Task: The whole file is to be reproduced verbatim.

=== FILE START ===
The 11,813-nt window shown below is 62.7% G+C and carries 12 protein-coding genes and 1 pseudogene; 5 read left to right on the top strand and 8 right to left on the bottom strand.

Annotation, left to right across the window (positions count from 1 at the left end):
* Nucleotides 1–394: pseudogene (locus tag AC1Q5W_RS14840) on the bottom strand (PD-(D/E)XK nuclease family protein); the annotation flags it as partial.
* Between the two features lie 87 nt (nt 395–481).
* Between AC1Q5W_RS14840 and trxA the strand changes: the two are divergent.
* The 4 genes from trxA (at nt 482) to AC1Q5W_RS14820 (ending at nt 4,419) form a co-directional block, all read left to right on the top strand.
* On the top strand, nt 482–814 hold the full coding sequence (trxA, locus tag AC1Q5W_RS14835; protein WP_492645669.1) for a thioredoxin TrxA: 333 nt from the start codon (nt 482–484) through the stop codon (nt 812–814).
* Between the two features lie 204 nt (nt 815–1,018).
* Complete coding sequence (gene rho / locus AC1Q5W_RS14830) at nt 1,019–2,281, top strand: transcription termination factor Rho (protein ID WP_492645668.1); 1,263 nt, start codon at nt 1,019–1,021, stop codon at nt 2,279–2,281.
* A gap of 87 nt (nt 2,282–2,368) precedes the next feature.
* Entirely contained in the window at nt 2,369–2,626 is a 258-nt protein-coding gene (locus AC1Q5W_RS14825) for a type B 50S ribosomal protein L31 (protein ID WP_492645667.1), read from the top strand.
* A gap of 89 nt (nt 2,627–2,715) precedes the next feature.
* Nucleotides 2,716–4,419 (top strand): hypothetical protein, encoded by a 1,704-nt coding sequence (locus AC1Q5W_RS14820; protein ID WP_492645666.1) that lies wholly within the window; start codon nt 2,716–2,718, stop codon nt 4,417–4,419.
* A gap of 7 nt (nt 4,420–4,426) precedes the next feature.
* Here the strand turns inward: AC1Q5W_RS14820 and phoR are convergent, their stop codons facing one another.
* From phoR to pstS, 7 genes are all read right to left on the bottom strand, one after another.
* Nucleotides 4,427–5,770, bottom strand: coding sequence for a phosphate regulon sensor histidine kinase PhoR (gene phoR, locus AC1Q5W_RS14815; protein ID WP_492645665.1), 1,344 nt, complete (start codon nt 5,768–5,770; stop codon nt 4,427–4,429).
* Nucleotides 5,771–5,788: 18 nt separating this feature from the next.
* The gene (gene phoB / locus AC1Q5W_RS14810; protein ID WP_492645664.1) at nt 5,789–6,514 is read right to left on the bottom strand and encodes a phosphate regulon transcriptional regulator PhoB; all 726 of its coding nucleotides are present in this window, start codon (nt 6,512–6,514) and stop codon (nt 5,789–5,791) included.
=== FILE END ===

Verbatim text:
The 11,813-nt window shown below is 62.7% G+C and carries 12 protein-coding genes and 1 pseudogene; 5 read left to right on the top strand and 8 right to left on the bottom strand.

Annotation, left to right across the window (positions count from 1 at the left end):
* Nucleotides 1–394: pseudogene (locus tag AC1Q5W_RS14840) on the bottom strand (PD-(D/E)XK nuclease family protein); the annotation flags it as partial.
* Between the two features lie 87 nt (nt 395–481).
* Between AC1Q5W_RS14840 and trxA the strand changes: the two are divergent.
* The 4 genes from trxA (at nt 482) to AC1Q5W_RS14820 (ending at nt 4,419) form a co-directional block, all read left to right on the top strand.
* On the top strand, nt 482–814 hold the full coding sequence (trxA, locus tag AC1Q5W_RS14835; protein WP_492645669.1) for a thioredoxin TrxA: 333 nt from the start codon (nt 482–484) through the stop codon (nt 812–814).
* Between the two features lie 204 nt (nt 815–1,018).
* Complete coding sequence (gene rho / locus AC1Q5W_RS14830) at nt 1,019–2,281, top strand: transcription termination factor Rho (protein ID WP_492645668.1); 1,263 nt, start codon at nt 1,019–1,021, stop codon at nt 2,279–2,281.
* A gap of 87 nt (nt 2,282–2,368) precedes the next feature.
* Entirely contained in the window at nt 2,369–2,626 is a 258-nt protein-coding gene (locus AC1Q5W_RS14825) for a type B 50S ribosomal protein L31 (protein ID WP_492645667.1), read from the top strand.
* A gap of 89 nt (nt 2,627–2,715) precedes the next feature.
* Nucleotides 2,716–4,419 (top strand): hypothetical protein, encoded by a 1,704-nt coding sequence (locus AC1Q5W_RS14820; protein ID WP_492645666.1) that lies wholly within the window; start codon nt 2,716–2,718, stop codon nt 4,417–4,419.
* A gap of 7 nt (nt 4,420–4,426) precedes the next feature.
* Here the strand turns inward: AC1Q5W_RS14820 and phoR are convergent, their stop codons facing one another.
* From phoR to pstS, 7 genes are all read right to left on the bottom strand, one after another.
* Nucleotides 4,427–5,770, bottom strand: coding sequence for a phosphate regulon sensor histidine kinase PhoR (gene phoR, locus AC1Q5W_RS14815; protein ID WP_492645665.1), 1,344 nt, complete (start codon nt 5,768–5,770; stop codon nt 4,427–4,429).
* Nucleotides 5,771–5,788: 18 nt separating this feature from the next.
* The gene (gene phoB / locus AC1Q5W_RS14810; protein ID WP_492645664.1) at nt 5,789–6,514 is read right to left on the bottom strand and encodes a phosphate regulon transcriptional regulator PhoB; all 726 of its coding nucleotides are present in this window, start codon (nt 6,512–6,514) and stop codon (nt 5,789–5,791) included.